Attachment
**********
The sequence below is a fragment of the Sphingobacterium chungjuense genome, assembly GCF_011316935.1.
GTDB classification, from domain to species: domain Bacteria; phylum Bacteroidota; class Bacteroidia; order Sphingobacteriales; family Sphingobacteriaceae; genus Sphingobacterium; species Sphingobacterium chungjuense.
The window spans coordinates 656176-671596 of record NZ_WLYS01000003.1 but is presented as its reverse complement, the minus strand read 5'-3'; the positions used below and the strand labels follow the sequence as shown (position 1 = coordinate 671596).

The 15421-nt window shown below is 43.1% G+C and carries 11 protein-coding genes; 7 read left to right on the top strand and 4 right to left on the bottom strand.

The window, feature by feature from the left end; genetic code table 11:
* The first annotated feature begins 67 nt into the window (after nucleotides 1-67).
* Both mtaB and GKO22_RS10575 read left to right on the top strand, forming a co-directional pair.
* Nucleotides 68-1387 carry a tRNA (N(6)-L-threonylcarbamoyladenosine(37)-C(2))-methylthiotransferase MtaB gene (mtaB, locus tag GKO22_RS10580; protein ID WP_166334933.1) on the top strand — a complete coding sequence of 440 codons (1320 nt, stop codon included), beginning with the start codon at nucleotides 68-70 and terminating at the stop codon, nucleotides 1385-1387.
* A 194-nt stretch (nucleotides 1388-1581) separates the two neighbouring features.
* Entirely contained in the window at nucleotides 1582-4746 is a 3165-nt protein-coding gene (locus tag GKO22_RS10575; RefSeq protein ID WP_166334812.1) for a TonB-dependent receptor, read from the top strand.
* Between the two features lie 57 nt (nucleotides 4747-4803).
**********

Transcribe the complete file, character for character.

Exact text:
The sequence below is a fragment of the Sphingobacterium chungjuense genome, assembly GCF_011316935.1.
GTDB classification, from domain to species: domain Bacteria; phylum Bacteroidota; class Bacteroidia; order Sphingobacteriales; family Sphingobacteriaceae; genus Sphingobacterium; species Sphingobacterium chungjuense.
The window spans coordinates 656176-671596 of record NZ_WLYS01000003.1 but is presented as its reverse complement, the minus strand read 5'-3'; the positions used below and the strand labels follow the sequence as shown (position 1 = coordinate 671596).

The 15421-nt window shown below is 43.1% G+C and carries 11 protein-coding genes; 7 read left to right on the top strand and 4 right to left on the bottom strand.

The window, feature by feature from the left end; genetic code table 11:
* The first annotated feature begins 67 nt into the window (after nucleotides 1-67).
* Both mtaB and GKO22_RS10575 read left to right on the top strand, forming a co-directional pair.
* Nucleotides 68-1387 carry a tRNA (N(6)-L-threonylcarbamoyladenosine(37)-C(2))-methylthiotransferase MtaB gene (mtaB, locus tag GKO22_RS10580; protein ID WP_166334933.1) on the top strand — a complete coding sequence of 440 codons (1320 nt, stop codon included), beginning with the start codon at nucleotides 68-70 and terminating at the stop codon, nucleotides 1385-1387.
* A 194-nt stretch (nucleotides 1388-1581) separates the two neighbouring features.
* Entirely contained in the window at nucleotides 1582-4746 is a 3165-nt protein-coding gene (locus tag GKO22_RS10575; RefSeq protein ID WP_166334812.1) for a TonB-dependent receptor, read from the top strand.
* Between the two features lie 57 nt (nucleotides 4747-4803).